Whatever your subject and field, there will be a range of different research methods available to you. At this stage you need to choose the best approach to enable you to answer your research question. Many students though, unfortunately, start with an idea of the methods they want to use and then apply them to their research question whether or not they are the best way forward. The correct way forward is to read and reflect very broadly on possible research methods and then choose what is most appropriate, even if this involves you in learning new approaches or techniques.

Stage 5 Data collection 

Do not be put off by the word “data”. Data refers to the evidence you will use to arrive at your conclusions, and there are many types of data.
Collecting the data can be a short or a long process – in animation research your data will come from primary sources (animations, videos, screenplays, soundtracks, etc.) and secondary sources (books, documentaries, interviews etc. that deal with your topic).


Electronic Journals

(Animation: An Interdisciplinary Journal; Animation magazine; Animation Studies; Animation Xpress; Computer Animation & Virtual Worlds)


Stage 6 Data analysis 

Data analysis includes the systematic organising of the data and its presentation in a form that readers of your project can understand. It also includes the interpretation of the data to identify the important ideas or new bits of knowledge that they reveal. You will need to choose the methods best suited to the data you have collected, and will need to be able to justify your choice of methods.

Stage 7 Drawing conclusions and interpretations
Stage 6 involved very detailed analysis and interpretation, working with the detail of the data and drawing out important ideas about every part of the topic that has been studied. Stage 7 is the “big picture” stage of the research, where the detailed interpretations are drawn together to try to “answer” the overall research question. It will certainly involve a critical reflection on the conclusions you have drawn and the methods you have used, and will probably make recommendations for future research in the field.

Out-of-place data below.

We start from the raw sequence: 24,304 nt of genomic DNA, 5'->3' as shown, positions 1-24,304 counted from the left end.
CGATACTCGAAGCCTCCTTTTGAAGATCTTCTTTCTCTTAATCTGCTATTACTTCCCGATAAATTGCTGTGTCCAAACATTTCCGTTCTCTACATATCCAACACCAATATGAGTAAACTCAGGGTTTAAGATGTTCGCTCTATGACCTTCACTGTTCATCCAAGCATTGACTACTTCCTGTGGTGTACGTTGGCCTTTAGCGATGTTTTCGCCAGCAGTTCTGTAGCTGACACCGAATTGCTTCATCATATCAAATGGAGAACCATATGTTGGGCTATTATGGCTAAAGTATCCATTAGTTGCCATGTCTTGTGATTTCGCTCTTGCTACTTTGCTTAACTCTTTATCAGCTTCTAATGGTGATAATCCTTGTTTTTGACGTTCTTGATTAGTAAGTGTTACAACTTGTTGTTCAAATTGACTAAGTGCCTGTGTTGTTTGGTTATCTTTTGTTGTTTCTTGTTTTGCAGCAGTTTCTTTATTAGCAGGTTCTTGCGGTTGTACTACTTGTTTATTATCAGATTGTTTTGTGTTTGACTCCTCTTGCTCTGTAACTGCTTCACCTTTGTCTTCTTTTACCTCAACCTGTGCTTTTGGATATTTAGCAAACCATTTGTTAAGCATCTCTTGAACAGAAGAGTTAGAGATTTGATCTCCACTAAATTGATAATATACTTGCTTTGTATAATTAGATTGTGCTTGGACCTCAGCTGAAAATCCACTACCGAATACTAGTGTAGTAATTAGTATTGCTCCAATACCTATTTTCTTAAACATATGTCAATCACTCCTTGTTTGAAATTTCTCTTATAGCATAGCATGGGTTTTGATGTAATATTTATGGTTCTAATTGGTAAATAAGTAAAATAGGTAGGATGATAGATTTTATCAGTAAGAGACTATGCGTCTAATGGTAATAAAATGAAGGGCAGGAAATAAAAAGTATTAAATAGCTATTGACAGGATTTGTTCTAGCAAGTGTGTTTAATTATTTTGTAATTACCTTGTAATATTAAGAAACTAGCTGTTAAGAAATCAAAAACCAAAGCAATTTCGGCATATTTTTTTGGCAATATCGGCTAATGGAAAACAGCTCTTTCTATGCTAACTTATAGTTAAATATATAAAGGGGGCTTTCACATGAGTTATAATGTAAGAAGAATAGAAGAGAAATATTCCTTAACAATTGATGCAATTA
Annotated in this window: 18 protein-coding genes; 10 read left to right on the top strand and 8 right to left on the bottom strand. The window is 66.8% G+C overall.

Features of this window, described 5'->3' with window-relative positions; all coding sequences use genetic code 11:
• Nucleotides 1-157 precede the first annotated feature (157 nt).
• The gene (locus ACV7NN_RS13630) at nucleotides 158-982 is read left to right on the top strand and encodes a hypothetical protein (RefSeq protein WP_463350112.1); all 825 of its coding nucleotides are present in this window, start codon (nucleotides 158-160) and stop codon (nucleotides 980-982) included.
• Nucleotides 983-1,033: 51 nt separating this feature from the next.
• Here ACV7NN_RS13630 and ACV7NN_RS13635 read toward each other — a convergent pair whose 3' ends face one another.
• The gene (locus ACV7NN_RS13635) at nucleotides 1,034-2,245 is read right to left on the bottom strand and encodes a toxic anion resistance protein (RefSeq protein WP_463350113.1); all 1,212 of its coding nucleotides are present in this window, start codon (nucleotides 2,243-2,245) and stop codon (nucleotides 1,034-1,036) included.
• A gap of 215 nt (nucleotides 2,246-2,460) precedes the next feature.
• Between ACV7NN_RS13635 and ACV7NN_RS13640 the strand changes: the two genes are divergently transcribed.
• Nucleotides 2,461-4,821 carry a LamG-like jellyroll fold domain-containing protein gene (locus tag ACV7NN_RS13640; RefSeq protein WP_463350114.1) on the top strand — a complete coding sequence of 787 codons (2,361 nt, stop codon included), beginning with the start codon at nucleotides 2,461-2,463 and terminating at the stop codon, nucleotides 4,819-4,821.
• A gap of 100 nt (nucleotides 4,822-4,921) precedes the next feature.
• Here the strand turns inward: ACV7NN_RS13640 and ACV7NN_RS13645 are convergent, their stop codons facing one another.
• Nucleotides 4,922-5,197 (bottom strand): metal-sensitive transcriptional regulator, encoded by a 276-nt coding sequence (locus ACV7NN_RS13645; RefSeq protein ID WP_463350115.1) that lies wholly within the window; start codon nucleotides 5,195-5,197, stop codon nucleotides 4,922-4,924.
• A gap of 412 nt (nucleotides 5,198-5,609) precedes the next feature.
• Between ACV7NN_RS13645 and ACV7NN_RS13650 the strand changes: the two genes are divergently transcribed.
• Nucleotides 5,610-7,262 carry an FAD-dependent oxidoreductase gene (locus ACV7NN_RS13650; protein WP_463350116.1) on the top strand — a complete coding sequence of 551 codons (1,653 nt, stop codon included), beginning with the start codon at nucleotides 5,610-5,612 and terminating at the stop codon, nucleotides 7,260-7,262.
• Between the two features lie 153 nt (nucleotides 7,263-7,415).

Stage 8 Preparing the final essay 

The final stage of the project is assembling the final version of the essay. You may have produced drafts of individual parts throughout the project, and these can be assembled into an essay. At this stage, though, the work needs to be prepared for submission – making sure the whole work is coherent; writing, re-writing and editing; assembling information; completing and checking the citations; printing and binding the work. This all takes a significant amount of time, which needs to be built into the planning of the project.

Points to remember

This looks a straightforward path to understand and follow, but there are a number of important points to remember with this model.

First, your real project will not follow this path in a neat sequence:

  • Some stages will overlap – for example, you will certainly start to develop interpretations and conclusions as soon as you start collecting data, and you may of course want to test some of your conclusions by collecting further data.
  • You may need to return to earlier stages – for example, Data analysis may indicate you need to make changes to the methodology.
  • Some stages will continue throughout the project – for example, you will need to keep reviewing the literature throughout the project to be sure that you have not missed anything important or that there have not been new publications on the topic. Even while you are preparing the final thesis you will need to do a last-minute literature check so that you do not miss the latest publications.

Secondly, you will need to be writing the essay from as early in the project as possible. Do not postpone the writing process: it is important to carry out your research first, but it is equally important to begin writing so that it does not develop into an impossible task. The more time you give yourself to write, the more enjoyable the experience will be.